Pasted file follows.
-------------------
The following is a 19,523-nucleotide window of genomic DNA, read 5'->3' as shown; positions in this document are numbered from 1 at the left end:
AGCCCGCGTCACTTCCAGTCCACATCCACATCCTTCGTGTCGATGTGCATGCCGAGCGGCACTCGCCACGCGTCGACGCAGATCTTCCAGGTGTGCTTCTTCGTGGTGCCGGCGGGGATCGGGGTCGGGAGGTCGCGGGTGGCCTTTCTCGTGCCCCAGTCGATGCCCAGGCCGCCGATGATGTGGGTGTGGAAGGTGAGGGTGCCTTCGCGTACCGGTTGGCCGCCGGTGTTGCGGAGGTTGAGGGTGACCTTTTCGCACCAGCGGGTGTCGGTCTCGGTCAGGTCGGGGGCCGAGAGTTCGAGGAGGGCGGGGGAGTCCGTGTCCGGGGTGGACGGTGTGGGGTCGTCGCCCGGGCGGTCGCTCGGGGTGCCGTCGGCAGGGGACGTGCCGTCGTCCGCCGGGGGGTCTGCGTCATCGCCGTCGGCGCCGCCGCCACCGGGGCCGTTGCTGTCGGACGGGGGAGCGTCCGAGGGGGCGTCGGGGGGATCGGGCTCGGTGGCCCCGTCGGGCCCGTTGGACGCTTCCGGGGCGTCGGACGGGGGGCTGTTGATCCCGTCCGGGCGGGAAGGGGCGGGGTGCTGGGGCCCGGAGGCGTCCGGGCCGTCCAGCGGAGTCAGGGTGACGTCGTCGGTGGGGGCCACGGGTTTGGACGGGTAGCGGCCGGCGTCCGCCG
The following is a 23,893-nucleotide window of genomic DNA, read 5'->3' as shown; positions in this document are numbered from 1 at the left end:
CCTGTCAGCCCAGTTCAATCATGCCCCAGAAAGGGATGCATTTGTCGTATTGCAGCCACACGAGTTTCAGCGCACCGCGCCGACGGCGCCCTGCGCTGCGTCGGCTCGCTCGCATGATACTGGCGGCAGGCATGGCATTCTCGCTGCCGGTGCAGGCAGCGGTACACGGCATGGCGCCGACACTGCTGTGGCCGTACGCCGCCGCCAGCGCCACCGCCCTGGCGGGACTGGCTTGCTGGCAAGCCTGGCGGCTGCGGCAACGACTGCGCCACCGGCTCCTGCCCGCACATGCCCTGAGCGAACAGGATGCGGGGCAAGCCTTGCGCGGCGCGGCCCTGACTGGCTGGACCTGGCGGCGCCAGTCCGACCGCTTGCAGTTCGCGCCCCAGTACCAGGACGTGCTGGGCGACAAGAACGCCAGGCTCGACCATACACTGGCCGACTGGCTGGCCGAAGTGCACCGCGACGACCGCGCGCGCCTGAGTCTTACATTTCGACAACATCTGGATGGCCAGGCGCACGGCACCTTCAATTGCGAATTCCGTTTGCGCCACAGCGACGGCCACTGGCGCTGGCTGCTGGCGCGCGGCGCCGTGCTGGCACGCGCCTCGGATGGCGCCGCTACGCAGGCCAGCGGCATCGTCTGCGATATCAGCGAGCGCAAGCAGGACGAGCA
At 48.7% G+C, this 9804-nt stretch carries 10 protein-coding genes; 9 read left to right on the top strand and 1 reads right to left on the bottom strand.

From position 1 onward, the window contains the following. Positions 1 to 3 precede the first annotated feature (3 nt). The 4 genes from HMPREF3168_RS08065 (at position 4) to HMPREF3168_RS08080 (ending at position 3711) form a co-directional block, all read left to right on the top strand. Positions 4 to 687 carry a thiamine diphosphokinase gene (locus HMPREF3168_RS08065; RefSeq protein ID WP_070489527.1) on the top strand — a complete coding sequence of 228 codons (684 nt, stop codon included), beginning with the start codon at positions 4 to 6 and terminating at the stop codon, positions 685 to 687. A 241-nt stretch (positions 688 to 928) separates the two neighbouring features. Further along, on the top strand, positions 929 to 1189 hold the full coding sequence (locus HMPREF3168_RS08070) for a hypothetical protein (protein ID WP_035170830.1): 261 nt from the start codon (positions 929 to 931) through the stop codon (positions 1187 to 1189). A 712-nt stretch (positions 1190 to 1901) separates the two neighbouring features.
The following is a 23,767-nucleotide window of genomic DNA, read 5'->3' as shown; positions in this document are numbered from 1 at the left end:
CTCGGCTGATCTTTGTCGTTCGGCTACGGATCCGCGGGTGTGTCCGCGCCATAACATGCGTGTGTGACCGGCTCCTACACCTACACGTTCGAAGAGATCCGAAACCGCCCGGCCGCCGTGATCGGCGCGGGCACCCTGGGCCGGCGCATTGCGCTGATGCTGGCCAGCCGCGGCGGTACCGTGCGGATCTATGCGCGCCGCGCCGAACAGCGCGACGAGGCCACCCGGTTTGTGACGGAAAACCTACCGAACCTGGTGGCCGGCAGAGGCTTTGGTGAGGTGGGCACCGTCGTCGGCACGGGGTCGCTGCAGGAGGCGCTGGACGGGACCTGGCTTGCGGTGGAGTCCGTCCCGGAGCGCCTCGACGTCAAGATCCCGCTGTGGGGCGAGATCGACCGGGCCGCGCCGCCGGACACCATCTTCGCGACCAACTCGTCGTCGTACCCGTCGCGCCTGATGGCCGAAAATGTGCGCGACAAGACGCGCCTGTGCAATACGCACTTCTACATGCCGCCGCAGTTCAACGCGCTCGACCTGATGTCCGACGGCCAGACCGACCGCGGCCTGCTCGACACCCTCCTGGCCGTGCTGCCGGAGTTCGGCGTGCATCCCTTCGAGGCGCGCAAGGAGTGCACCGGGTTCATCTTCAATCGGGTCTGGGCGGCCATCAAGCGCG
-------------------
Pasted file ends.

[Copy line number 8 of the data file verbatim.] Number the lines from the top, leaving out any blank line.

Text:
CTCGGCTGATCTTTGTCGTTCGGCTACGGATCCGCGGGTGTGTCCGCGCCATAACATGCGTGTGTGACCGGCTCCTACACCTACACGTTCGAAGAGATCCGAAACCGCCCGGCCGCCGTGATCGGCGCGGGCACCCTGGGCCGGCGCATTGCGCTGATGCTGGCCAGCCGCGGCGGTACCGTGCGGATCTATGCGCGCCGCGCCGAACAGCGCGACGAGGCCACCCGGTTTGTGACGGAAAACCTACCGAACCTGGTGGCCGGCAGAGGCTTTGGTGAGGTGGGCACCGTCGTCGGCACGGGGTCGCTGCAGGAGGCGCTGGACGGGACCTGGCTTGCGGTGGAGTCCGTCCCGGAGCGCCTCGACGTCAAGATCCCGCTGTGGGGCGAGATCGACCGGGCCGCGCCGCCGGACACCATCTTCGCGACCAACTCGTCGTCGTACCCGTCGCGCCTGATGGCCGAAAATGTGCGCGACAAGACGCGCCTGTGCAATACGCACTTCTACATGCCGCCGCAGTTCAACGCGCTCGACCTGATGTCCGACGGCCAGACCGACCGCGGCCTGCTCGACACCCTCCTGGCCGTGCTGCCGGAGTTCGGCGTGCATCCCTTCGAGGCGCGCAAGGAGTGCACCGGGTTCATCTTCAATCGGGTCTGGGCGGCCATCAAGCGCG